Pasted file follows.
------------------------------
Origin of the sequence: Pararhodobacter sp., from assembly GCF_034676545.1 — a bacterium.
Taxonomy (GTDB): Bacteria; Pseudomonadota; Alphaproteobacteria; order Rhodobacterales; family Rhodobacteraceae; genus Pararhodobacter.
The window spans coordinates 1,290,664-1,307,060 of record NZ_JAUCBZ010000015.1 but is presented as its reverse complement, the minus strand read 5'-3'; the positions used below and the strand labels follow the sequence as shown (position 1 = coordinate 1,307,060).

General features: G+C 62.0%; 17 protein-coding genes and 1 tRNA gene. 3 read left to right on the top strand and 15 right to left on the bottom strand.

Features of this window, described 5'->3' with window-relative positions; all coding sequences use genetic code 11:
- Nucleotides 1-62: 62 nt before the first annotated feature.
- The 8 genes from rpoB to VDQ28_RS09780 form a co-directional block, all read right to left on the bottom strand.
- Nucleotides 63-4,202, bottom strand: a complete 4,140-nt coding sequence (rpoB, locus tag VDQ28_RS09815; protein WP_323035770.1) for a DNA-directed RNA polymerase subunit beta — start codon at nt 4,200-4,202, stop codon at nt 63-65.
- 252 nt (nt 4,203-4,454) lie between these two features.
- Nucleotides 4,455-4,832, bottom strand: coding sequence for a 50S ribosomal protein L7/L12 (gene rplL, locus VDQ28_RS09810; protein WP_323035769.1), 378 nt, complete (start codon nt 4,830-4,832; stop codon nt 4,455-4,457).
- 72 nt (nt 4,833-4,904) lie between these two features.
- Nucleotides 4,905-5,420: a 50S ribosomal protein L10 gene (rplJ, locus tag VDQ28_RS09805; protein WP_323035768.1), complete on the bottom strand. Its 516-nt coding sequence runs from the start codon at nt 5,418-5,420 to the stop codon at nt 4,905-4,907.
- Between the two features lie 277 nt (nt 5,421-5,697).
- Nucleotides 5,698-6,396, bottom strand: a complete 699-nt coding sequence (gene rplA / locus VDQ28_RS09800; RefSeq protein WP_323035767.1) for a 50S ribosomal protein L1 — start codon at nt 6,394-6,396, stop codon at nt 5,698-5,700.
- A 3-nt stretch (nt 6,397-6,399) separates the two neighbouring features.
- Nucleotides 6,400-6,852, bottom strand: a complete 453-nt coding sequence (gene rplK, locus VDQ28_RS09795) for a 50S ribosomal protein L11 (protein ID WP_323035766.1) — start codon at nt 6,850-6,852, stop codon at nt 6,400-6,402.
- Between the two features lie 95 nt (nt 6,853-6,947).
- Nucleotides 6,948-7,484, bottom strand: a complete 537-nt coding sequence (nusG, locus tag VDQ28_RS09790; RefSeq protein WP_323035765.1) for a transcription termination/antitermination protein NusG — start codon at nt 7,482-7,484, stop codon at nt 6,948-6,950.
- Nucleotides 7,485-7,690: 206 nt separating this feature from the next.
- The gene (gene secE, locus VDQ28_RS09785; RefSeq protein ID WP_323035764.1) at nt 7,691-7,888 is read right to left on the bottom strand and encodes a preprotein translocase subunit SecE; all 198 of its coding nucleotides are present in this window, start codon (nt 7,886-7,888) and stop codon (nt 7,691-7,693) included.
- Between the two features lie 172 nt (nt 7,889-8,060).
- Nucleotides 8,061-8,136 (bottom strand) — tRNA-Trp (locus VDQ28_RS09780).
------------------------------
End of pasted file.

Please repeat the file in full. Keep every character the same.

Origin of the sequence: Pararhodobacter sp., from assembly GCF_034676545.1 — a bacterium.
Taxonomy (GTDB): Bacteria; Pseudomonadota; Alphaproteobacteria; order Rhodobacterales; family Rhodobacteraceae; genus Pararhodobacter.
The window spans coordinates 1,290,664-1,307,060 of record NZ_JAUCBZ010000015.1 but is presented as its reverse complement, the minus strand read 5'-3'; the positions used below and the strand labels follow the sequence as shown (position 1 = coordinate 1,307,060).

General features: G+C 62.0%; 17 protein-coding genes and 1 tRNA gene. 3 read left to right on the top strand and 15 right to left on the bottom strand.

Features of this window, described 5'->3' with window-relative positions; all coding sequences use genetic code 11:
- Nucleotides 1-62: 62 nt before the first annotated feature.
- The 8 genes from rpoB to VDQ28_RS09780 form a co-directional block, all read right to left on the bottom strand.
- Nucleotides 63-4,202, bottom strand: a complete 4,140-nt coding sequence (rpoB, locus tag VDQ28_RS09815; protein WP_323035770.1) for a DNA-directed RNA polymerase subunit beta — start codon at nt 4,200-4,202, stop codon at nt 63-65.
- 252 nt (nt 4,203-4,454) lie between these two features.
- Nucleotides 4,455-4,832, bottom strand: coding sequence for a 50S ribosomal protein L7/L12 (gene rplL, locus VDQ28_RS09810; protein WP_323035769.1), 378 nt, complete (start codon nt 4,830-4,832; stop codon nt 4,455-4,457).
- 72 nt (nt 4,833-4,904) lie between these two features.
- Nucleotides 4,905-5,420: a 50S ribosomal protein L10 gene (rplJ, locus tag VDQ28_RS09805; protein WP_323035768.1), complete on the bottom strand. Its 516-nt coding sequence runs from the start codon at nt 5,418-5,420 to the stop codon at nt 4,905-4,907.
- Between the two features lie 277 nt (nt 5,421-5,697).
- Nucleotides 5,698-6,396, bottom strand: a complete 699-nt coding sequence (gene rplA / locus VDQ28_RS09800; RefSeq protein WP_323035767.1) for a 50S ribosomal protein L1 — start codon at nt 6,394-6,396, stop codon at nt 5,698-5,700.
- A 3-nt stretch (nt 6,397-6,399) separates the two neighbouring features.
- Nucleotides 6,400-6,852, bottom strand: a complete 453-nt coding sequence (gene rplK, locus VDQ28_RS09795) for a 50S ribosomal protein L11 (protein ID WP_323035766.1) — start codon at nt 6,850-6,852, stop codon at nt 6,400-6,402.
- Between the two features lie 95 nt (nt 6,853-6,947).
- Nucleotides 6,948-7,484, bottom strand: a complete 537-nt coding sequence (nusG, locus tag VDQ28_RS09790; RefSeq protein WP_323035765.1) for a transcription termination/antitermination protein NusG — start codon at nt 7,482-7,484, stop codon at nt 6,948-6,950.
- Nucleotides 7,485-7,690: 206 nt separating this feature from the next.
- The gene (gene secE, locus VDQ28_RS09785; RefSeq protein ID WP_323035764.1) at nt 7,691-7,888 is read right to left on the bottom strand and encodes a preprotein translocase subunit SecE; all 198 of its coding nucleotides are present in this window, start codon (nt 7,886-7,888) and stop codon (nt 7,691-7,693) included.
- Between the two features lie 172 nt (nt 7,889-8,060).
- Nucleotides 8,061-8,136 (bottom strand) — tRNA-Trp (locus VDQ28_RS09780).